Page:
The actual lake spans the Alberta-Saskatchewan border with its pristine waters, providing a great playground for boating and swimming in the summer. In addition to the water activities, this area is home to over 200 bird species. During those long cold winter months, you can pass the time ice-fishing, snowmobiling or cross-country skiing!
In this photo, as I looked down onto the Marina from 7th street, there seemed to be plenty of boats still geared up for pleasure in the waning days of summer. I noticed several Cormorants swimming or sunning themselves in or near the clear water in the foreground.
Located practically within the outskirts of town (only 3 km or 2 miles away), Cold Lake Provincial Park (opened in July, 1983) provides a great place to enjoy the wilderness of Canada without any great hassles. I took a leisurely drive through it on a 12 C and sunny day to see what it had to offer.
Whether you are on land or the water, there are plenty of birds to observe, including western grebes, various types of Warblers and Flycatchers as well as the usual assortment of ducks and sea birds. It was not far from here that I was totally amazed to see Pelicans!!! Of course you have to be careful that you are not being observed yourself by the moose, deer, coyote, lynx, bear and fishers that also inhabit this area!
The various bits of the park are joined by well-maintained unpaved roads, leading to the boat dock, playgrounds, beaches and camping areas. The park is open for camping from May to October inclusive at a cost per site of US$13-15.
Perched on its pedestal in Joe Heffner Memorial Park (50th Ave.), at the start of the street leading to the main Base, is this outstanding monument to one of the world's most amazing airplanes.
As a child, I remember being awed by the Canadair (Lockheed) CF-104 Starfighter which served in the Royal Canadian Air Force from the late 1950's until 1986. Designed as a light tactical bomber for delivery of a nuclear weapon onto specific battlefield targets, this is an airplane that could move. With a top speed of 1500 mph, it was able to break 9 world records including sustained speed (1404 mph) and altitude (91,243 feet) in 1958 as well as seven time-to-altitude records. Its stubby wings combined with its huge engine led to its having two nick-names: the 'rocket with a man in it' and 'the widow-maker' because of its unforgiving nature if a pilot made the slightest miscalculation while flying it. A total of 340 of these aircraft were built under license by the Canadian government with a squadron always based in Lahr, Germany until their retirement.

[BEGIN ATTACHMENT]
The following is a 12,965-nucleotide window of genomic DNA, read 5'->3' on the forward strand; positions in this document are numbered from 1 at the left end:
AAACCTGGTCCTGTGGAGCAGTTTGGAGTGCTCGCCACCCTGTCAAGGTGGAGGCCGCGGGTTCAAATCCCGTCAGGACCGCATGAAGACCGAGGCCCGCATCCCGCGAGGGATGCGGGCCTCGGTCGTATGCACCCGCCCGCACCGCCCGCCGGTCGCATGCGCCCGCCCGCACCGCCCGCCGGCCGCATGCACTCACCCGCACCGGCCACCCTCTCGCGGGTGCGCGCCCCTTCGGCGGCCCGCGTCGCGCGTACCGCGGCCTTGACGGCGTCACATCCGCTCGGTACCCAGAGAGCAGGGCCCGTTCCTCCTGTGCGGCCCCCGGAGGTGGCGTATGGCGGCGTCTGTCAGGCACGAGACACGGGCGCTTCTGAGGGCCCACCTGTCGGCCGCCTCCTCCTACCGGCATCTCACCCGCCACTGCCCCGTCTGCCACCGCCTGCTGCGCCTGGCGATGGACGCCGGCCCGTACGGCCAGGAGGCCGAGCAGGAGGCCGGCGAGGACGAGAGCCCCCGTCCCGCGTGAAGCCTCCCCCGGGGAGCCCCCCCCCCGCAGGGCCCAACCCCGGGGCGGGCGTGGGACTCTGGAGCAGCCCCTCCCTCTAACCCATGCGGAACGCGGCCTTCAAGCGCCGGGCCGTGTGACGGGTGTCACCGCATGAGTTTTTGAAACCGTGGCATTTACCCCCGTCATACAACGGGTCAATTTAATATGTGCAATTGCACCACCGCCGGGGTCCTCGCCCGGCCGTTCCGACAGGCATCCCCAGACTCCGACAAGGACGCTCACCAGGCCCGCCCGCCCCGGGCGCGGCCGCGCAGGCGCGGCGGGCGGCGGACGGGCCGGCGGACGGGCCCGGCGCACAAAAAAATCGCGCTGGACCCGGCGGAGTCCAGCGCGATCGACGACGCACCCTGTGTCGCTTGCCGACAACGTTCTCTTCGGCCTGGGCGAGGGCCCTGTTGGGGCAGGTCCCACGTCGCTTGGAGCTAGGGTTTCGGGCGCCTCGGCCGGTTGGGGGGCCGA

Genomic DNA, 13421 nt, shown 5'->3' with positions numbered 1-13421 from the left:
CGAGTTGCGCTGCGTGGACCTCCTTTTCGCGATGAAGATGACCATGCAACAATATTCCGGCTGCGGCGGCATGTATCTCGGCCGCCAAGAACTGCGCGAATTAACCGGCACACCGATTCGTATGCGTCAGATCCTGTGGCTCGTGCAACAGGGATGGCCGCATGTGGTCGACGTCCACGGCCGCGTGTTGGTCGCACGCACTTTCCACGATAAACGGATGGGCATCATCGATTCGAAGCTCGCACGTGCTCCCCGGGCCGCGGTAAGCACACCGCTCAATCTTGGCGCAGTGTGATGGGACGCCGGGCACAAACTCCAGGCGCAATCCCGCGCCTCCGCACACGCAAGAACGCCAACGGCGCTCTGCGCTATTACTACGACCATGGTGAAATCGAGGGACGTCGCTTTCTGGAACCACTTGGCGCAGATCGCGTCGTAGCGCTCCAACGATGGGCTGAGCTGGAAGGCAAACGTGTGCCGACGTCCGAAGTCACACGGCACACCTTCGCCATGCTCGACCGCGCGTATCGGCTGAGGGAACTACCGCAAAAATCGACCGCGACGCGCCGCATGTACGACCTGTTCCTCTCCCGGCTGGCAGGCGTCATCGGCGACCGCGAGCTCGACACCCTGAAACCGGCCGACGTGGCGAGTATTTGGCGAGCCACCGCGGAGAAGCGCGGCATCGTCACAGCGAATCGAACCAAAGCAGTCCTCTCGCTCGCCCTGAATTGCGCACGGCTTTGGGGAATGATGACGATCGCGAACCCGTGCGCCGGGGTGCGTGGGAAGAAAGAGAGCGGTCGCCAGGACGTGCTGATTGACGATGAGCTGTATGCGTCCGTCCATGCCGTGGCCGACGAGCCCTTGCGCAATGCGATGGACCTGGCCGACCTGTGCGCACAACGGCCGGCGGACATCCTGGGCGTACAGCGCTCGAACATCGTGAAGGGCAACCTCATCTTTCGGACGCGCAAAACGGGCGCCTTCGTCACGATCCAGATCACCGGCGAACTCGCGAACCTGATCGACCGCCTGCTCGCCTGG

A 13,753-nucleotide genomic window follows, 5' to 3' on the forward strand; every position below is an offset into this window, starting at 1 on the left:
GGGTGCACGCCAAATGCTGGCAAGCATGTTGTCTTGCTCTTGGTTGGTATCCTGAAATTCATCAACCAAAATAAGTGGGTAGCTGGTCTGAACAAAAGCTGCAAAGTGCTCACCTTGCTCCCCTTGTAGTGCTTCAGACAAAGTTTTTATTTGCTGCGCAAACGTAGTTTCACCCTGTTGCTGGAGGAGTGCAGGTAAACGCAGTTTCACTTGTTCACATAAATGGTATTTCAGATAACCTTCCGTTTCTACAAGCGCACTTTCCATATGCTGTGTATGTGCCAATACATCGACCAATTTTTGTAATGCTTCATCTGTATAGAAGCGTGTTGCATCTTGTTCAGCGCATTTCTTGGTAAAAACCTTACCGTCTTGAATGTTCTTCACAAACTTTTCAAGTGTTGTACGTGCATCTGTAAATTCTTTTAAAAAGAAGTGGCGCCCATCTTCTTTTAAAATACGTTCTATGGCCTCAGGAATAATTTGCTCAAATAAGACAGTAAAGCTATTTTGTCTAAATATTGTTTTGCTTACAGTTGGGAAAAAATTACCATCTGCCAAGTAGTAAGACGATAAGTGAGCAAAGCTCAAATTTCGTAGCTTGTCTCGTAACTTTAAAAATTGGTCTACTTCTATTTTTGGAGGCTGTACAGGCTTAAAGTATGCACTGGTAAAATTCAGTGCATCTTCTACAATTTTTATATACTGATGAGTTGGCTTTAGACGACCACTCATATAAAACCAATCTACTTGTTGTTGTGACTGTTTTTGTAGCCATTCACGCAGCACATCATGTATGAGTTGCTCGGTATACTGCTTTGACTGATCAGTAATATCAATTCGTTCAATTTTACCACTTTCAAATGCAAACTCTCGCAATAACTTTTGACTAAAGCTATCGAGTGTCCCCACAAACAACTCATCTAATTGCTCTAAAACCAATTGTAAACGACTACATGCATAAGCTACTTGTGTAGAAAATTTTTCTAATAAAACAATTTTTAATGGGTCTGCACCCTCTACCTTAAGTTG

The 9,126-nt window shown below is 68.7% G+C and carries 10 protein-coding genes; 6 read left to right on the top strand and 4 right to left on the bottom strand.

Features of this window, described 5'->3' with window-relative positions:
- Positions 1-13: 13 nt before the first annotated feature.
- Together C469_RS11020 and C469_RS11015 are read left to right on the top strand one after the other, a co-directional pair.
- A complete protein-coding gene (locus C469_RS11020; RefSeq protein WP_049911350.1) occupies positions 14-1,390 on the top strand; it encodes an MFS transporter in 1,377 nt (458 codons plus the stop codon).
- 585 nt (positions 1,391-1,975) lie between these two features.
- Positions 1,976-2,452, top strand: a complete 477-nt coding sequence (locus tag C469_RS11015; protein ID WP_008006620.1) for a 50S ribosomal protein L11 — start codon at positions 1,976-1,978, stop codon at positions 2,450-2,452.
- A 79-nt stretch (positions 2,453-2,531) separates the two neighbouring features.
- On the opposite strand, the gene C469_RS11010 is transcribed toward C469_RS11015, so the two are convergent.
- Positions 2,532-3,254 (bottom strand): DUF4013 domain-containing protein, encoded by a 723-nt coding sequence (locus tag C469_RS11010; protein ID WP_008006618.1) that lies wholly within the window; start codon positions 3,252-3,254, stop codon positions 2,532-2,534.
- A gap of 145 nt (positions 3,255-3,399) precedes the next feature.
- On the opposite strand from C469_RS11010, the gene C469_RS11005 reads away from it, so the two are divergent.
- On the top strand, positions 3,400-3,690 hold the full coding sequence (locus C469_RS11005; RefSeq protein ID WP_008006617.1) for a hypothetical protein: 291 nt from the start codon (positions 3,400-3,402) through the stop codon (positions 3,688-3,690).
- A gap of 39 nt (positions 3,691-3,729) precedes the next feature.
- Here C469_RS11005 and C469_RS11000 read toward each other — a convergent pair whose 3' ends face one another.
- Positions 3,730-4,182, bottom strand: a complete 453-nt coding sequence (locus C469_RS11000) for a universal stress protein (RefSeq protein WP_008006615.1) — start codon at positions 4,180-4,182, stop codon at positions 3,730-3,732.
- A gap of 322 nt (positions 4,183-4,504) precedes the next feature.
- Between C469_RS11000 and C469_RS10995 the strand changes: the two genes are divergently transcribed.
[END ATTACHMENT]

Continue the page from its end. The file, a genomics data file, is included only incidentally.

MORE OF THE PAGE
As I wandered along the shoreline in Cold Lake Provincial Park, I came across these two gentlemen getting ready to set off for a short paddle. One of them was visiting from Toronto and his relative, a member of the Base, was taking him out for some bird-watching.
I was curious regarding their small one-man type craft - it was neither kayak nor canoe! When I asked them about it, the younger man said that it was a special boat (it looked like it was made from plastic) used by the Canadian Forces. It is light, tough and easily transported.
..is located at Cold Lake Provincial Park. It is nature at its best. Beautiful beaches and gorgeous sunsets and a calmness that is unmeasurable. All you hear are the noises the birds make ...
There are however firepits as well where we roasted our wieners and marshmellows.
French bay is also the location for some nice Indian Lore, of KINOSOO, the Legend of Cold Lake..